San Song discusses the experiences of political repression and deprivation he endured under the Khmer Rouge regime.
Born in 1959, San Song grew up in Prey Domlong Village, until his father moved them to O’samdey village where he owned a rice mill, and later to Svay Rieng town, to evade the civil war conflict. He was able to pursue high school education until the 1970s, before the Khmer Rouge regime rose to power in Cambodia. Towards the end of Lon Nol’s regime, his family was moved to a large refugee camp in Phnom Penh. However, as early as 1972-73, he and his peers, aged 14 at the time, were enlisted for military training. He was then deployed in the government forces to Preah Vihear, a major combat zone, but deserted and returned to the refugee camp. Upon his return, his father found him a new job as a clinical assistant and clerk in the refugee camp’s medical unit.
San Song explains that the Khmer Rouge had agents within the Lon Nol government, who were equipped to take Phnom Penh swiftly when conflict broke out. He recalls that they held a victory parade waving red flags from tanks in the morning, and ordered civilians to vacate the capital until it had been reorganized by the troops. His family was forced to relocate to Takeo Province, and again to his aunt’s place in Kampong Trabek. When interrogated by Khmer Rouge officials about his background, he concealed his military experience and lied that he was a noodle seller. His uncle, who was truthful about his military service, and another taxi driver who falsely claimed to be a soldier, were taken away never to return. He feels that food was not really an issue while he traveled, as the elderly villagers gave him rice.
When he returned to his hometown in Prey Domlong, he was put into a mobile work brigade, tasked to dig canals and do agriculture. Each team was given a daily objective, and would work from 7 in the morning to night, with a break from 11am to 2pm. Workers were given meagre portions of rice porridge. He was tasked to find firewood for cooking, and once fell into a hole with a loaded cart, requiring hospital care. Once, he and his colleagues privately cooked and consumed a dead buffalo calf, and were reprimanded by the authorities. This was not the usual practice, but the officer was willing to forgive their unknowing mistake just once. However, workers were given special meals on New Year’s Day and during the ancestral worship festival.
He also recalls seeing the authorities use violence on suspected enemies, beating a man almost to death in 1978. The victim was then brought to the interrogation office and then sent to a Buddhist monastery converted into a prison, where it was decided if he would be detained or killed. Religious expression was also curbed, and people had to pray in secret to avoid persecution. Soldiers and teachers were the most common victims of disappearances, including his uncle and grandfather. These experiences made San Song live in fear, as the authorities would often wrongfully accuse civilians of acting for the CIA. His marriage in 1976 too, was forcefully arranged by the regime, where couples had to pledge allegiance to the Communist party. However, he did not have much time to spend with his wife as they were assigned to work in different places.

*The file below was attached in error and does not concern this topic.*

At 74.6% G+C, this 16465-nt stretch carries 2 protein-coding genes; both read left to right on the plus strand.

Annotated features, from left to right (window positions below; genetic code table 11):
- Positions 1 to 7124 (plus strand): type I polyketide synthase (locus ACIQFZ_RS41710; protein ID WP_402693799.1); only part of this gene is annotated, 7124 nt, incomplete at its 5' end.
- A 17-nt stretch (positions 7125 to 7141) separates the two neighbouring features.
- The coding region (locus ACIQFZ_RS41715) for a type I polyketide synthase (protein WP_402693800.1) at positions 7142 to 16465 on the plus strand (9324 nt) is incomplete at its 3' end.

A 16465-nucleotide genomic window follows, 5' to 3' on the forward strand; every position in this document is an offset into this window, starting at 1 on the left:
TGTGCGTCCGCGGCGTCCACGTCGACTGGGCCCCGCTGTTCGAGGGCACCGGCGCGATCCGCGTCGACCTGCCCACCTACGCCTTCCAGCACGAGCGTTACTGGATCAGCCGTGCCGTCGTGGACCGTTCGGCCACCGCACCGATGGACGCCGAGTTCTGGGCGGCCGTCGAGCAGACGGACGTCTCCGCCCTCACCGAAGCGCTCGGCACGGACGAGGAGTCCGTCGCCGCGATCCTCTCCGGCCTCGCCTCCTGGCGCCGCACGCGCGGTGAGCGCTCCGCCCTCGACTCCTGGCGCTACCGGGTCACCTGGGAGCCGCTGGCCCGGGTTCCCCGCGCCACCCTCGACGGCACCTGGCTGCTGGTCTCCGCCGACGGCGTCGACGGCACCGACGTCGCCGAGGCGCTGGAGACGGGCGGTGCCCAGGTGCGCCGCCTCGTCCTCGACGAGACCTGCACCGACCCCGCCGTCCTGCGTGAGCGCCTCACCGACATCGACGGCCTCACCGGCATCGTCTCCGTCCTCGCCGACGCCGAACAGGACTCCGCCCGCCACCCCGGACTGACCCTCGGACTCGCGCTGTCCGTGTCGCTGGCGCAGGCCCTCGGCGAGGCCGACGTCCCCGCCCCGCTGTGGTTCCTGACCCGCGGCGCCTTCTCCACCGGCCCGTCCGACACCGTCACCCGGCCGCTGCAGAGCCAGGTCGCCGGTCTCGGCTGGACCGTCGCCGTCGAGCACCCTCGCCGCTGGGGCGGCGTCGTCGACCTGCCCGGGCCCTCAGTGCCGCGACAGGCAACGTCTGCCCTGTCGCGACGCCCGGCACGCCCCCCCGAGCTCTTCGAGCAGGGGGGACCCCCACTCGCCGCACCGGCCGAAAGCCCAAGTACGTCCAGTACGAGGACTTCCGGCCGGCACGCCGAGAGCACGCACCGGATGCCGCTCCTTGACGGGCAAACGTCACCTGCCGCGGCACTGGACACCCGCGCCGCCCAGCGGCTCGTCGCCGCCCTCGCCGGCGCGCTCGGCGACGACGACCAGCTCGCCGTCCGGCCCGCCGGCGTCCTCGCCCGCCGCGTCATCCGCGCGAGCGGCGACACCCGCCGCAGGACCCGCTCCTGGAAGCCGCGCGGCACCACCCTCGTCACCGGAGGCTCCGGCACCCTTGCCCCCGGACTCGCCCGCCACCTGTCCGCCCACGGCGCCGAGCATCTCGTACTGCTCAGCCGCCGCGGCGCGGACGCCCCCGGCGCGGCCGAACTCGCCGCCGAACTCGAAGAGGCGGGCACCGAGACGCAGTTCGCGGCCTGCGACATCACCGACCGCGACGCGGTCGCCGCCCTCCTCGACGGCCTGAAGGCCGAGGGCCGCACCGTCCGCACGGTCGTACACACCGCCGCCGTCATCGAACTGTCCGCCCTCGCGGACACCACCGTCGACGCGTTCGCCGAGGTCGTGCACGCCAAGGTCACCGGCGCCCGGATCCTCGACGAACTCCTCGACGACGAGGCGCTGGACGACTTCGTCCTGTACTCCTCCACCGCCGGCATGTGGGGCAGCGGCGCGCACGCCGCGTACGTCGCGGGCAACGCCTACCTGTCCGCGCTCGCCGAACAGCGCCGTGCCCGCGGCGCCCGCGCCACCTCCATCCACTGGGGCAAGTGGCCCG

Even after the regime was toppled in 1979, San Song continued to have nightmares about his life under the Khmer Rouge. However, as a Buddhist, he seeks no revenge against the perpetrators. Having visited the Khmer Rouge Tribunal, he feels that the perpetrators had a fair trial and gave testimony that would not have been discovered otherwise. He stresses the importance of education, arguing that it was uneducated lower-level officials of the regime who carried out the killings. He also suggests that many killings were done over personal issues in the name of the regime. Yet, he emphasizes that all remedial actions need to be carried out through law. He continues to pray for the peace of his relatives who lost their lives to the regime, and hopes that such a history would never repeat. In closing, he makes two suggestions to ensure this continued peace: That the state should continue to educate youth on this dark chapter of national history, and to pass a law banning any future leaders from ordering mass killings of their own citizens.
Mr. San Song in Svay Rieng
Q: How do you do? A: Yes, how do you do? Q: Thank you for allowing me to interview you today. A: My pleasure. Q: How old are you? A: I am 63 now. Q: What’s your full name? A: San Song.
Q: Before 1975, where did you live?
A: Before 1975, I lived in Prey Domlong village. It was when our country fell in civil war. Lon Nol’s forces’ barracks were located near O’Samdey market. Lon Nol’s forces and Liberation forces (Khmer Rouge troops) often exchanged fire. To survive, my father decided to move to South O’samdey village. He owned a rice mill there. There was military combat at South O’samdey village. Therefore, we decided to further move again to the outskirts of Svay Rieng town.
Q: So the outskirts of Svay Rieng town was not taken over by Khmer Rouge troops yet? A: Not yet. Q: How old were you at the time? A: I was around 16.
Q: Did you go to school? A: I studied at Svay Rieng high school.
Q: So before 1975, you went to school when you were around 16. In Svay Rieng, did Khmer Rouge troops take over the town before Phnom Penh in 17 April, 1975?
A: Actually, I was in Phnom Penh before Khmer Rouge troops entered the city. I lived in Obek Khom Refugee Camp near Steung Mean Chey in Phnom Penh. My whole family lived there.
Q: When was that? A: It was around 1972-73. I am not sure. It was under Lon Nol’s reign. I lived with my parents.